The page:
From the fundamentals, I only see positives going into Micron’s future. The share price however has been very volatile in recent months. According to data from Reuters, Micron’s beta against the S&P 500 is 1.82, and their share price has been more volatile than 97% of S&P 500 firms in the past 150 days.
To try to understand the large swings and volatility in prices, I examined Micron’s one-year share price movement to identify the market risks that might concern them.
Bulls vs. Bears
Firstly, there was some speculation that Micron's price was being influenced by short sellers utilizing Micron as a potential short opportunity in the event of adverse market conditions. This issue has already been covered and concluded as unlikely by other contributors (Business Quant and Kwan-Chen Ma). Looking at Micron’s current percentage of short float to shares outstanding which stands at around 4.45% ($2.74 billion), I find that this figure is indeed higher than the semiconductor industry average. However, it's still reasonable for a large-cap stock (Micron’s market capitalisation is $61.7 billion) and I concur that it would not materially keep the price down.
What I did notice was that the percent short float figure also was volatile and resembled the movement of Micron's share price as seen in the price chart below. This indicates to me that investors are highly sensitive to Micron's market price movement and might perceive them as a momentum stock without considering their underlying value.
What's interesting is that the percent short float figure has been in a decreasing trend over the past couple of months, reaching a one-year low. This might be a signal of a decreasing fear in the share's volatility.
Technicals vs. Fundamentals
Although technical analysis should not be given weight for the long-term value of a company, it's important to note how Micron’s share price has been moving. Micron’s returns for one-year (87.6%), six months (28.9%) and one month (2.2%) are indeed impressive. However, Micron has struggled to reach their high price target with an apparent resistance level around the $63 mark. On closer examination, the drops can be correlated to certain trigger events as well as the S&P 500 index movement. The latter was earlier identified with Micron’s high beta against the S&P 500 of 1.82. Aside from S&P 500 index related price swings, the following events caused large price drops:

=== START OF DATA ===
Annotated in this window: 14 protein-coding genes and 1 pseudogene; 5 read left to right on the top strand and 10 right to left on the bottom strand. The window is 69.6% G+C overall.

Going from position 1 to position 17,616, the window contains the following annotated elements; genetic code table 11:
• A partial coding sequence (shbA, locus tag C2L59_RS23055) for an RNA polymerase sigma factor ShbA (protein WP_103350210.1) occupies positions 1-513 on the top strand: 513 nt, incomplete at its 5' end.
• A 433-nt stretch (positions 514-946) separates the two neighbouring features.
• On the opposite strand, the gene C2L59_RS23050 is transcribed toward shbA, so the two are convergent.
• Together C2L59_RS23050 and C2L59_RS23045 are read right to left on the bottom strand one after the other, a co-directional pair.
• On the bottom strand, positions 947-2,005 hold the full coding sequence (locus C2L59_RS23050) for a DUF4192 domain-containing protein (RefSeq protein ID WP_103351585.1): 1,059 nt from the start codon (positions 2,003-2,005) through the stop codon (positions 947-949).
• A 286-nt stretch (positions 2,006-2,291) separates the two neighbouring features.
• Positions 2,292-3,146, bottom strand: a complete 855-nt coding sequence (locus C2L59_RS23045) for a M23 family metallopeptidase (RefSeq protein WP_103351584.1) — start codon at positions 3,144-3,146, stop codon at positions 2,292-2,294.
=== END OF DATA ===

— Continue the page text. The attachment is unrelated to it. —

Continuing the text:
- Nov 25: US tax reform leading to reshuffling of equity sectors with the biggest outflows coming from the technology industry.
- Mar 15: Facebook price drop of -17% (due to data breach involving Cambridge Analytica) dragging the entire technology sector down.
- Apr 5: Micron initiated by UBS with a sell rating (They have since upgraded to a $60 price target).
- Jun 4: Micron chip sales banned in China.
- Jun 20: EU announces tariffs against the US.
- Jul 16: Netflix price drop of -14% (missed subscriber expectations) dragging the entire technology sector down.
- Jul 26: Facebook price drop of -19% (after announcing slow future growth expectations) dragging the entire technology sector down.
Based on these events, I found Micron's price also very sensitive to the technology sector index and negative macroeconomic events.
US vs. Global
To interpret why these events caused very high price movements in the semiconductor industry, particularly Micron, we have to understand the industry landscape. The semiconductor industry is a global race for corporations as well as countries. Because of the rapidly growing demand, the industry is attractive to new entrants, making it highly competitive. The high margins also make it accretive for consolidation among existing competitors.